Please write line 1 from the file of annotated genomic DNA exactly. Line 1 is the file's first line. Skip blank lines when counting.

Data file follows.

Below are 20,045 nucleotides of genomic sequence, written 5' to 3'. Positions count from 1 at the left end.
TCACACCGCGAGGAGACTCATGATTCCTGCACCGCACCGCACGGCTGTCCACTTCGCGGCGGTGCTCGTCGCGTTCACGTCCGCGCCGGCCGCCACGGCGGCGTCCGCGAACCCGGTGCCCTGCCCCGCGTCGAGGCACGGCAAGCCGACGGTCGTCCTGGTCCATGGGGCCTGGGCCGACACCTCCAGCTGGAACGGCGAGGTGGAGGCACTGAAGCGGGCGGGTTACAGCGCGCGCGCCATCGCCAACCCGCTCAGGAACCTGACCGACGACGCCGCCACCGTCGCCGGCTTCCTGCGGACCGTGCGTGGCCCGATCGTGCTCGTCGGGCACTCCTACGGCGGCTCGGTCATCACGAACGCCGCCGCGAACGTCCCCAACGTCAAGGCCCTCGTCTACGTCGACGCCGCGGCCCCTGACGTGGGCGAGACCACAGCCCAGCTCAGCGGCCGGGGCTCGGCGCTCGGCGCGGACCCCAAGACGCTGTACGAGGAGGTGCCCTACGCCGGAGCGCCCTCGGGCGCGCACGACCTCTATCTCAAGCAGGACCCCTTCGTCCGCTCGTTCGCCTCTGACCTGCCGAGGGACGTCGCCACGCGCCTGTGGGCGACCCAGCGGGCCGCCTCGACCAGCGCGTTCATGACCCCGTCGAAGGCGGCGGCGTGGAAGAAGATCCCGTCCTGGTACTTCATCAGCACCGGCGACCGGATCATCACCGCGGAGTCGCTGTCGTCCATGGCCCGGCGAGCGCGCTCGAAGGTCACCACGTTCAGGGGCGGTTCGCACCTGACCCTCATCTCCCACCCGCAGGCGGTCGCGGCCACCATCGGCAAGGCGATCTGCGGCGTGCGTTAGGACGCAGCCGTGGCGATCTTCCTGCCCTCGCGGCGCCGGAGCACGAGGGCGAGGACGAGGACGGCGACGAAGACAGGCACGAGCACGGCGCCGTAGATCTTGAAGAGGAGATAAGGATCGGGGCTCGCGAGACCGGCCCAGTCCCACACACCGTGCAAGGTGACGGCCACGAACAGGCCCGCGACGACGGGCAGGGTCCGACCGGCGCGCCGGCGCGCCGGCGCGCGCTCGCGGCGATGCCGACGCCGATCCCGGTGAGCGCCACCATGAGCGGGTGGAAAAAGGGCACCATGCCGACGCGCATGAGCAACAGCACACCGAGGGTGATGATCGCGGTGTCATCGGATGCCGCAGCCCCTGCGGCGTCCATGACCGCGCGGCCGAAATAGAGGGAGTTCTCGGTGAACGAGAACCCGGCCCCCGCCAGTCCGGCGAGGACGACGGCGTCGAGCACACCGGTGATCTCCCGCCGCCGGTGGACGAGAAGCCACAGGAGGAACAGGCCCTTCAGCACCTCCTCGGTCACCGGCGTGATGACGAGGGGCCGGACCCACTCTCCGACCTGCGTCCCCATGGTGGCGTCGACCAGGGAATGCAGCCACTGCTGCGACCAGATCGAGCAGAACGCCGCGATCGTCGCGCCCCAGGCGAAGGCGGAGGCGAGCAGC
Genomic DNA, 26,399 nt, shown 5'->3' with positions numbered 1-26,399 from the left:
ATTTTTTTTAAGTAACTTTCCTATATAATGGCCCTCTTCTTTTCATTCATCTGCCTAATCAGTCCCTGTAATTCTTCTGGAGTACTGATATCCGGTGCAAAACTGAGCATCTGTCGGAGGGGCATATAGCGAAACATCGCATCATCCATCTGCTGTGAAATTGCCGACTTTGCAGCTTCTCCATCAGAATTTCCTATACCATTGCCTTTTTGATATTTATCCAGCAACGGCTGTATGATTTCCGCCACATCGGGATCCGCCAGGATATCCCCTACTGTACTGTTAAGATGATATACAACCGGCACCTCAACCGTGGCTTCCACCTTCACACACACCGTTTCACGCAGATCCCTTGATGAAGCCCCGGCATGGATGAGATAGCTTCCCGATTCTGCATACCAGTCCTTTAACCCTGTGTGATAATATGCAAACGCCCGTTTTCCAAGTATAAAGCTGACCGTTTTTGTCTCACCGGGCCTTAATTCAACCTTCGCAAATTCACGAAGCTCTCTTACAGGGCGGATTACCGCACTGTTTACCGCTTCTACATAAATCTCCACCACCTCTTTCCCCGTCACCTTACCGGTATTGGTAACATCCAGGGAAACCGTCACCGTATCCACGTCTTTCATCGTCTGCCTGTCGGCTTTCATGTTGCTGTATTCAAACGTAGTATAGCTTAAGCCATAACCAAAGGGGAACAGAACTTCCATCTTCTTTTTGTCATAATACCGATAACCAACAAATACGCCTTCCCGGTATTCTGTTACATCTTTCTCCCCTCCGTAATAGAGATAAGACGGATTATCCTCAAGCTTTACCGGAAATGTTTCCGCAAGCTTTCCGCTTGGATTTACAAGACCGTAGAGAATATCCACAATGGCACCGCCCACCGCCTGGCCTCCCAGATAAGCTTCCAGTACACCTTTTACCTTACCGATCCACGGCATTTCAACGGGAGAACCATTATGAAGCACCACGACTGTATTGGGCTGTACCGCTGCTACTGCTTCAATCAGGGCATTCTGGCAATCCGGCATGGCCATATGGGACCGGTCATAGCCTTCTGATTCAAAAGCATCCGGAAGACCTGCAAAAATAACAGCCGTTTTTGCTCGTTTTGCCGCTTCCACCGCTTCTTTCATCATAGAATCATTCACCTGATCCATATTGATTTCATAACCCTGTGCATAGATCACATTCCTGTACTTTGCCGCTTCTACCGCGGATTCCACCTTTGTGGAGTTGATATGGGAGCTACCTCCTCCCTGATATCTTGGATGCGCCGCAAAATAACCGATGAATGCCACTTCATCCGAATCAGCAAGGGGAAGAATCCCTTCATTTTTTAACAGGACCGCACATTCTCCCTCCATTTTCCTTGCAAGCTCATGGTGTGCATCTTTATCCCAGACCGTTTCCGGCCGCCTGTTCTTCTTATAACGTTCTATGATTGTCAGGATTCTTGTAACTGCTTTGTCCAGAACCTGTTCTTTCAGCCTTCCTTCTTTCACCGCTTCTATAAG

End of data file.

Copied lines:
Below are 20,045 nucleotides of genomic sequence, written 5' to 3'. Positions count from 1 at the left end.